I've always been a fan of Star Trek, primarily on the small screen, but this silver screen crossover for THE NEXT GENERATION crew -- with a bit of baton-passing from select members of the classic cast -- didn't quite work for me after its wonderful 20-minute, big picture opening with the (apparent) death of legendary Captain James T. Kirk. Over the course of the picture, we learn that Kirk isn't dead, that he sucked into a temporal Nexus, where he can emerge and help save ... life as we know it one last time? No: he only saves the lives of the crew of the Enterprise D, and I think that is, perhaps, the greatest misstep in this picture (outside of the inevitable death scene). Kirk and company were always meant for grander adventures, not just saving another ship and crew. They were heroes intent on preserving life as we know it, and GENERATIONS falls miserably short on that mark. Continuity (within the film) strays between two differing versions of crew uniforms until the point it becomes a distraction. Also, who in the hell authorized the lighting aboard the Enterprise D? When did all of the bulbs blow out and why was this never explained in the plot? Horribly photographed and ill-paced, GENERATIONS is the little picture that could, enraging one legion of Trek fans and enlightening others. It will be an argument for the Trek ages, one that will never reach a satisfactory conclusion b/c 'the man' is still dead when the pictures over.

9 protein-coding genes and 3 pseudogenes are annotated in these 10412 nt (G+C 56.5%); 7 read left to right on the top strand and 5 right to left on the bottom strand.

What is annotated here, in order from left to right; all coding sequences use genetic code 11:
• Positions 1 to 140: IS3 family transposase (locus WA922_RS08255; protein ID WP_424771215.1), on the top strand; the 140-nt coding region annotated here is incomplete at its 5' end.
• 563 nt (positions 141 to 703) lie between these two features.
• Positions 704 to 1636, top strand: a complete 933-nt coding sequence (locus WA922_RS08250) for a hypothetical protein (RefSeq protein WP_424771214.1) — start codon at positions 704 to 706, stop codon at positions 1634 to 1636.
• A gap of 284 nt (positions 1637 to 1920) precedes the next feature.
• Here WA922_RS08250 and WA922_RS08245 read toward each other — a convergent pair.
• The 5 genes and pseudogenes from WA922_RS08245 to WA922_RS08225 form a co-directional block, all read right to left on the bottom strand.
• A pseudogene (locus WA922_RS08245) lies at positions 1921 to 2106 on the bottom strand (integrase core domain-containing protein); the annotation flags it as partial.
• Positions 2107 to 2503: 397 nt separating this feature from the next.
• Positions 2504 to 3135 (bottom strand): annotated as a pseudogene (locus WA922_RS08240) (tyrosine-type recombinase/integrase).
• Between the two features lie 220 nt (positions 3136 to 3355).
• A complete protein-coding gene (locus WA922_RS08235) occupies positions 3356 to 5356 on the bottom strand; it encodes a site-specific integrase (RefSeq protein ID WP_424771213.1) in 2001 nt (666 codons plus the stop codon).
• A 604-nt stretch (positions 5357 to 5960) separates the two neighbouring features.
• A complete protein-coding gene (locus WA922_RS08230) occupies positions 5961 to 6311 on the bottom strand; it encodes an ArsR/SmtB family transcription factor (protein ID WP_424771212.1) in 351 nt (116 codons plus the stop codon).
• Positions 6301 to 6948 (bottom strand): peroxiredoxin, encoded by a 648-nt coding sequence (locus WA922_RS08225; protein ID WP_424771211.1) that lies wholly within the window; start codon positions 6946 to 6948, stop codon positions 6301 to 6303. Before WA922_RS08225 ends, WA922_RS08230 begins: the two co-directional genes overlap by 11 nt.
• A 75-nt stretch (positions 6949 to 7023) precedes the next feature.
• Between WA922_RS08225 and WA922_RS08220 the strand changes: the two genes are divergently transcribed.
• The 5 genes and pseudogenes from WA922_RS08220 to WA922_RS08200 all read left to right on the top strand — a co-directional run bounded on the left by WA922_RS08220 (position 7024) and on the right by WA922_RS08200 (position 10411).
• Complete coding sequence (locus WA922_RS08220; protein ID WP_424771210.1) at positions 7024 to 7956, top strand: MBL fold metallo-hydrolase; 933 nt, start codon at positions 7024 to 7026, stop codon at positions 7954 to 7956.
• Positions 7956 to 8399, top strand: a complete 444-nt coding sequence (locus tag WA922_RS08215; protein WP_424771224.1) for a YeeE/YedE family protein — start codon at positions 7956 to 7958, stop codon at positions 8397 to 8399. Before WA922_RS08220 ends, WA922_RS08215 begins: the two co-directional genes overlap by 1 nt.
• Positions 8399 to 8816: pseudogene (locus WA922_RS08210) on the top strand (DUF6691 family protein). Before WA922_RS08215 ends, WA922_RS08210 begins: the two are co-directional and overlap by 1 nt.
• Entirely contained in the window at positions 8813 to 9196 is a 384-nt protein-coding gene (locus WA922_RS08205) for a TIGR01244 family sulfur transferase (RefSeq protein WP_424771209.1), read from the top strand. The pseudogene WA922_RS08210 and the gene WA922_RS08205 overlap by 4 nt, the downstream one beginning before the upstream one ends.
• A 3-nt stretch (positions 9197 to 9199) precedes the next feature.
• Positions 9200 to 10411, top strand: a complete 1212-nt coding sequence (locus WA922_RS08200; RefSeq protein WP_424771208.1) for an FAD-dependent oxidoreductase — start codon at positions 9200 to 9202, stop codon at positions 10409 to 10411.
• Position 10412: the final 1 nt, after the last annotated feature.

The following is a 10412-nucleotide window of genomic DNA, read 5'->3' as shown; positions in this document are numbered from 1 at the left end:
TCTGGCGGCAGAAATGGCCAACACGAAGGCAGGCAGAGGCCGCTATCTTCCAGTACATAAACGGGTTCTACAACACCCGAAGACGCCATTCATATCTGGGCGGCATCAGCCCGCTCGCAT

Since another original-cast movie was out of the question, the first 17 minutes of Star Trek VII was the next best thing. The film begins with great opening credits: a bottle of Dom Perignon floating through space and smashing its baptism on the hull of the new Enterprise-B. The ship's first run is a media frenzy as Capt. James Kirk (William Shatner), Montgomery Scott (James Doohan) and Pavel Chekov (Walter Koenig) come aboard for her maiden voyage. But the public relations run becomes deadly … more
How could I forget this one? Very easily apparently. 1994 was the apex of Star Trek's appeal and love. The Next Generation just wrapped up with an awesome finale and their movie was in the works. Deep Space Nine was on tv going into it's second season and Star Trek Voyager was in the works. Being the bridge between the original cast movies and the Next Generation, Rick Berman TNG's producer who loved time travel and after … more
Star Trek Generations is not a bad movie. I'm starting this review by saying that because it's the truth, but Generations had one major flaw that was almost disastrous to the Star Trek franchise...Captain Kirk gets killed. I don't care whether he, as the Klingons would say, died gloriously in battle, it was cheap and it was screwed up. Take away the not so glorious death of the greatest starfleet captain of all time, and you have a great film that finally introduces the crew of … more
Star Trek Generations is a 1994 science fiction film, and the seventh feature film based on the Star Trek science fiction television series. It is the first film in the series to star the cast of Star Trek: The Next Generation. It was shot in Overton, Nevada, Paramount Studios, and Lone Pine, California.